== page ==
Friday, December 7, 2012

Comic Quickies: Wrapping Up Fables

Fables Vol. 9 Sons of Empire: In this ninth volume of the Fables series, which I've plunged head-long into over the past half-year, there's a definite "calm before the storm" feeling.  Both sides, the Adversary and his empire, and the exiled Fables gear up for war.

In the Homelands, the Adversary calls together his most trusted advisers for a war council.  Together, they plan an invasion that would more or less decimate earth and all it's inhabitants, while putting an end to the threat of the exiled Fables.  Pinocchio, who's become on of the Adversary's favorites, is faced with the unfortunate task of throwing a big monkey wrench in their plans.

Meanwhile, Bigby Wolf, Snow White and their family embark on a risky trip back to the homelands to pay a visit to Bigby's dad, and his cubs' grandfather, the North Wind.  Bigby and North don't totally get along, so it's a trip neither one is looking forward to.

While all that is going down, the Empire sends an ambassador to Fabletown, Hansel, one of the two kids who stuffed Fabletown head-witch Frau Totenkinder into a hot oven.  Hansel is all grown up now and he's a total prick, which makes him a great match for Fabletown Mayor, Prince Charming.

I can't say that this was my favorite Fables volume, as it did more to cause me to lose steam for the series than it did to make me want to keep reading.  Under different circumstances, this is definitely a volume that would have caused me stall out on the series for a bit. However, I had the 10th and 11th volumes on loan from the library, so instead of taking a break, I forged onward.

Fables Vol. 10 The Good Prince: I'd been wondering when the Frog Prince, also known as Flycatcher, who up to this point has been seen mostly as the Fabletown custodian, would get a chance to shine in this series.  That question is answered here in this tenth volume, as Flycatcher finally gets his shit together, dons some sweet magical armor, hops down the witching well, puts together an army of ghosts, and travels back to the homelands.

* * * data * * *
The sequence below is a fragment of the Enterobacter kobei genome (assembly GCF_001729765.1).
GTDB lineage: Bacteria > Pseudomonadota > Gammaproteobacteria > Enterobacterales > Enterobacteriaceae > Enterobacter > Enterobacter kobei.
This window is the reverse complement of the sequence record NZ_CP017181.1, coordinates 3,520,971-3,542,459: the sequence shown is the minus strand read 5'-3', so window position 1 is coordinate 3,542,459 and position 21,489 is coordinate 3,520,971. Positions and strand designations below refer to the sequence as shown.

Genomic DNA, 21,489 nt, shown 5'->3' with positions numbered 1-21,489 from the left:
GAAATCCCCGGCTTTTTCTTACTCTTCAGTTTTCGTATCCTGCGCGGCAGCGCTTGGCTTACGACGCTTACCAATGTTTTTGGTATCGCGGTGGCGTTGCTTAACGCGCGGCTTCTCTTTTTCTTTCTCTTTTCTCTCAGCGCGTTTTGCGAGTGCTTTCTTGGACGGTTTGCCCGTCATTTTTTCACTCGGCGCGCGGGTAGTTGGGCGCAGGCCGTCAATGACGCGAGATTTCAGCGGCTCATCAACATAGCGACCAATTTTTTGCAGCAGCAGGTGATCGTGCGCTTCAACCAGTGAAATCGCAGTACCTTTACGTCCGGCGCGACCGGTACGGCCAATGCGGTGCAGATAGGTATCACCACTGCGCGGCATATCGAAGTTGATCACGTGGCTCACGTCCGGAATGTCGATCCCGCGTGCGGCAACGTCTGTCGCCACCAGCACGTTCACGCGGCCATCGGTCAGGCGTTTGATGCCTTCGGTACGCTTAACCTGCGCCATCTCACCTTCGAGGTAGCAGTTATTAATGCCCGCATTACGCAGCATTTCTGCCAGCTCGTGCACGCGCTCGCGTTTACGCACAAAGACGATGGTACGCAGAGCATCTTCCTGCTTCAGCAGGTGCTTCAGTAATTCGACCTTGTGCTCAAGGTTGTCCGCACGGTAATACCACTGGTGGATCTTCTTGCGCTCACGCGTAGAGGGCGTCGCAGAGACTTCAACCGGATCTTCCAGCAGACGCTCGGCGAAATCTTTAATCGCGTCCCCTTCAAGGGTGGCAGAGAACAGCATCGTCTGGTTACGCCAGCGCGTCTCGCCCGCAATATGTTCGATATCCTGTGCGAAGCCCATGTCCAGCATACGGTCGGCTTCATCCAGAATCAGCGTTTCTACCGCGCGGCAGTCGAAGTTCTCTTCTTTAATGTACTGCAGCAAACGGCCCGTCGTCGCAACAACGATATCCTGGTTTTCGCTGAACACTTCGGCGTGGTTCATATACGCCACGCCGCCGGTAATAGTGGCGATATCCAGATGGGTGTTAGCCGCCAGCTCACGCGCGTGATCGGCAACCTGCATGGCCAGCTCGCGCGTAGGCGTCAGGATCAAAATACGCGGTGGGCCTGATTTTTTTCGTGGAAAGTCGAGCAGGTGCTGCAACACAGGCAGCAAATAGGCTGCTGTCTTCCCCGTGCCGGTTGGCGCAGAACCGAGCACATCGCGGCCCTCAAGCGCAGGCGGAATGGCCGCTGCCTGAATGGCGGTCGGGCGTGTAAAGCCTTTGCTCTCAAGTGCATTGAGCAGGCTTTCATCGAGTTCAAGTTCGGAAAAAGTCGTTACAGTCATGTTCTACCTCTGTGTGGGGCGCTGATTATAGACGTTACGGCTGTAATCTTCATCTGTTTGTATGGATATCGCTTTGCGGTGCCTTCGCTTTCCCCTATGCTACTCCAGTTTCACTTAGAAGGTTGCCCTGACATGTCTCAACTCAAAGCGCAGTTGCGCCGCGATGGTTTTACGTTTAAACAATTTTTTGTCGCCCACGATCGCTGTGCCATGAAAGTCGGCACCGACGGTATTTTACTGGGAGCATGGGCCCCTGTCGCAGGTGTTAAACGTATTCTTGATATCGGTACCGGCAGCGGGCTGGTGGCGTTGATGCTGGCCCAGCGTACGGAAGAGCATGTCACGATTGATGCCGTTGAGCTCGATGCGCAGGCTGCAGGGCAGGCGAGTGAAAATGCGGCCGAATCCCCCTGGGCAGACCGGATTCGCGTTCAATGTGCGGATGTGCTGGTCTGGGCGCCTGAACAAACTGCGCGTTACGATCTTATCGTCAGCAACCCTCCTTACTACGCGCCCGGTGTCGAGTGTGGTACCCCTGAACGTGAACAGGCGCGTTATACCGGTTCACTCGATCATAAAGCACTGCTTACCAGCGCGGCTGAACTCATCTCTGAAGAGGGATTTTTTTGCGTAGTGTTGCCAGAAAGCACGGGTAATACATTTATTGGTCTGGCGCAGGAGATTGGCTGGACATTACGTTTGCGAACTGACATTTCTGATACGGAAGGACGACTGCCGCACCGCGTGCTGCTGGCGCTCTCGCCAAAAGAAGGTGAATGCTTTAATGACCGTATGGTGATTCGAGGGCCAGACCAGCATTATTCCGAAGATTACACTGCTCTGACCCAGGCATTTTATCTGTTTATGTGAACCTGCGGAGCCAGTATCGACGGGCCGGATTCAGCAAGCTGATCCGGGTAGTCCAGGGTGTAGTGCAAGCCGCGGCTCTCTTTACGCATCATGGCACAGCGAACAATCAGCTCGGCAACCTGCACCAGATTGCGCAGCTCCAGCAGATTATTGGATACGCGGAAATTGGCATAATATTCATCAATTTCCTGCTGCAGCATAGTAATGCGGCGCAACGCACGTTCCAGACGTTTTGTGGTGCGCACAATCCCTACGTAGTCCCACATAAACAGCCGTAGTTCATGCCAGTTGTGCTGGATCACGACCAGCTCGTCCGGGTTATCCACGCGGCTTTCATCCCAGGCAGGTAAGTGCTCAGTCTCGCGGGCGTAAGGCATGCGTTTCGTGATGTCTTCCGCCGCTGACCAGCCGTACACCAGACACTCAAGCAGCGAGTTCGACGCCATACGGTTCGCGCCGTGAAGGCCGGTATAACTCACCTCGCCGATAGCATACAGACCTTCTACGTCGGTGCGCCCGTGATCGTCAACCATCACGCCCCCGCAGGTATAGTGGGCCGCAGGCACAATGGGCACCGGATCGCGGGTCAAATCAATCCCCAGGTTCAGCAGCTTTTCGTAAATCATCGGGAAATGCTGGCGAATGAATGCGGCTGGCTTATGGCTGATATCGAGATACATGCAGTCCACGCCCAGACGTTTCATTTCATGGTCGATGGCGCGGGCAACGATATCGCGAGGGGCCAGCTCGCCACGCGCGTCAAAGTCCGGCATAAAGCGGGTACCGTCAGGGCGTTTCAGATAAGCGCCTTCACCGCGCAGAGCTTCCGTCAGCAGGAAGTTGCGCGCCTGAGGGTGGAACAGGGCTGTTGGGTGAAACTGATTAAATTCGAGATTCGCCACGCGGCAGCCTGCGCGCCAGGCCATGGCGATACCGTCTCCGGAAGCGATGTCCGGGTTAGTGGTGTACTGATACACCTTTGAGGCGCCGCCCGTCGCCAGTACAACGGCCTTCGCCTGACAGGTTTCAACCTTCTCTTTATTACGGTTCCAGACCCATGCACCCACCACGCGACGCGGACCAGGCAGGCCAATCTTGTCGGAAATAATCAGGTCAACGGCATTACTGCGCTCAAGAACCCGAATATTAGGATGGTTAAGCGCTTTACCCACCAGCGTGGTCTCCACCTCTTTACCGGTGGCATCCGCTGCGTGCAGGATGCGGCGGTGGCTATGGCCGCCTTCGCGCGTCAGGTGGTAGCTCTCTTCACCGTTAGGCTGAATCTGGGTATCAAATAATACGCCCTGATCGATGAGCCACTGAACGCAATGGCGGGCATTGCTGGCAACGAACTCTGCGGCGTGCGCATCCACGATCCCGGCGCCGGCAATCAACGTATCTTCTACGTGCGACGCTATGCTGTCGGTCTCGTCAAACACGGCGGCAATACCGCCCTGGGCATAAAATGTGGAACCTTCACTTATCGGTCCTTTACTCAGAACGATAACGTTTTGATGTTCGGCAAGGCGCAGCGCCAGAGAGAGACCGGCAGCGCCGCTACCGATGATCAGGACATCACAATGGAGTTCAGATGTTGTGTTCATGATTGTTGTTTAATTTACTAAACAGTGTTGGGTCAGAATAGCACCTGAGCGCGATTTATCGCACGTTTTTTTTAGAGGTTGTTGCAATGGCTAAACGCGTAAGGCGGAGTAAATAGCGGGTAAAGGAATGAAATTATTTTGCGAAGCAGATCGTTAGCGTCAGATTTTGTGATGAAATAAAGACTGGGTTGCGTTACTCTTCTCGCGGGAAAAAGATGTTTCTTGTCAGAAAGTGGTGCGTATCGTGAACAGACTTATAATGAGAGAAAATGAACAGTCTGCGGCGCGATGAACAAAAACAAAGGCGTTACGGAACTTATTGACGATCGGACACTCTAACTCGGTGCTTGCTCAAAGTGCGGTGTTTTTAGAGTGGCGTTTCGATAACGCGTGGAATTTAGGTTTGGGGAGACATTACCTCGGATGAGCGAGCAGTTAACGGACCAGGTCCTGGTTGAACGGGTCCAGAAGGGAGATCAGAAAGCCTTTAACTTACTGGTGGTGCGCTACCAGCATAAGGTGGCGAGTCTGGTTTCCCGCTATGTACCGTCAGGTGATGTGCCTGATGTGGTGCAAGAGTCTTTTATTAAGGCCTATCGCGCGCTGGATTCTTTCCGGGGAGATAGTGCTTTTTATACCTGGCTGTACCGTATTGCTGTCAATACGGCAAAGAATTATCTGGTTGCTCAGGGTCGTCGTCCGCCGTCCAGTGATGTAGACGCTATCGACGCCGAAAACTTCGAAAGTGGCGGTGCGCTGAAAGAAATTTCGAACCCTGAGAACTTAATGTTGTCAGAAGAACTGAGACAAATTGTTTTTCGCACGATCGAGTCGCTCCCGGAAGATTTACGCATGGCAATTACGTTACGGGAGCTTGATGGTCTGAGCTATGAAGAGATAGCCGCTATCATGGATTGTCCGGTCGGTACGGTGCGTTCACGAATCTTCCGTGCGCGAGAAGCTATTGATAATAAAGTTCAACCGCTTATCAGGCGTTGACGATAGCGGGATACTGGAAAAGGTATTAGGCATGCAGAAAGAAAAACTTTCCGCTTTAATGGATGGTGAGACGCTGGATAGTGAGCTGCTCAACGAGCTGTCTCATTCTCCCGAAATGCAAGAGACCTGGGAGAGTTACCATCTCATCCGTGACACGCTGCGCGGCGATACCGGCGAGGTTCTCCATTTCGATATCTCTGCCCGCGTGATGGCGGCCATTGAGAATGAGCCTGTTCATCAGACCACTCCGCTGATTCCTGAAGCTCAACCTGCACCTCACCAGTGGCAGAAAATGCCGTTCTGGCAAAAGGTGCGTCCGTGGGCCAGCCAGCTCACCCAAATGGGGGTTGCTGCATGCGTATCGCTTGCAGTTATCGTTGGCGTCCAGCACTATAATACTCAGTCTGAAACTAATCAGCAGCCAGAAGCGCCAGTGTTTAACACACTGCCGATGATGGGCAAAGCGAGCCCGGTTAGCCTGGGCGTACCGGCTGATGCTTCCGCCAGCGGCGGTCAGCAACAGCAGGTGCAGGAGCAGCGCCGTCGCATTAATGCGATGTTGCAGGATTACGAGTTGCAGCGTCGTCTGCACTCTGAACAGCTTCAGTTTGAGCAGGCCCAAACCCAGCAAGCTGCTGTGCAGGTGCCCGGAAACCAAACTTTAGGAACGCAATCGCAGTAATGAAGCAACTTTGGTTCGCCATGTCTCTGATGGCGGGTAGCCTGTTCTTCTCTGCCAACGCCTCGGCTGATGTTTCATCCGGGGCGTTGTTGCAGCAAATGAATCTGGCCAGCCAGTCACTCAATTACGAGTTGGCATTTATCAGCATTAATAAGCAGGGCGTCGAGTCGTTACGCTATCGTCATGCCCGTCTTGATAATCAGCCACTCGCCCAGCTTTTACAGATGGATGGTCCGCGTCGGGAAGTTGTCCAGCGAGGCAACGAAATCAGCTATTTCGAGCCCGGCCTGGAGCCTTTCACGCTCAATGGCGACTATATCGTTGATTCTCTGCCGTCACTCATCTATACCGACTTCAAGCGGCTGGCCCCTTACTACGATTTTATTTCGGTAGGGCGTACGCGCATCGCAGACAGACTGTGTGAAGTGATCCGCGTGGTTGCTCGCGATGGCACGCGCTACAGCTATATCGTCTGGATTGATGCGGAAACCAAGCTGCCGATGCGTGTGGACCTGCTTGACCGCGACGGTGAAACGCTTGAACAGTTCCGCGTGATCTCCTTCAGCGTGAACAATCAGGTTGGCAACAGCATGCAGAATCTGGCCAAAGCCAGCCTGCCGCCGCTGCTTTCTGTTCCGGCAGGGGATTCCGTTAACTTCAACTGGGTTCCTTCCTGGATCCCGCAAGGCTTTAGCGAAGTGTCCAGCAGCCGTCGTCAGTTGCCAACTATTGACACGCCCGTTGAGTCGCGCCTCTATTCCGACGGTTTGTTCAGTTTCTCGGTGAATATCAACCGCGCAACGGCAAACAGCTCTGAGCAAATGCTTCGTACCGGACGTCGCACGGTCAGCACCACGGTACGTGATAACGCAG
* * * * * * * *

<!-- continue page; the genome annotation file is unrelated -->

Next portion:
Upon returning, he sets up his very own kingdom within the very confines of the Adversary's own homeworld, and begins building a castle and recruiting followers to his cause.  Flycatcher's kingdom, called Haven, is special because no harm can come to those who are part of the kingdom.  As more fables come to join Haven, the boundaries of Flycatcher's kingdom expand, and soon the Adversary starts chucking armies at Haven to remove the pest from his empire's backside.  However, the prince has a few non-violent tricks up his sleeves.

I was a little torn on this volume between like and dislike.  Sure, it was cool to see Flycatcher come up with a peaceful solution to problems which saved countless lives, but on the other hand, this whole story thread seemed just a little too convenient of a way for Willingham to remove a huge portion of the threat to Fabletown.  *Sigh* With the epic showdown looming so close, once again, this story arc did more to cool me off on this series.  There's just too much build and not enough payoff.  These last two volumes have felt more like bloat, or teasers.  I definitely have the feeling that the last two volumes could have easily been condensed, or trimmed in favor of taking a more direct line towards the conclusion of the main story arc.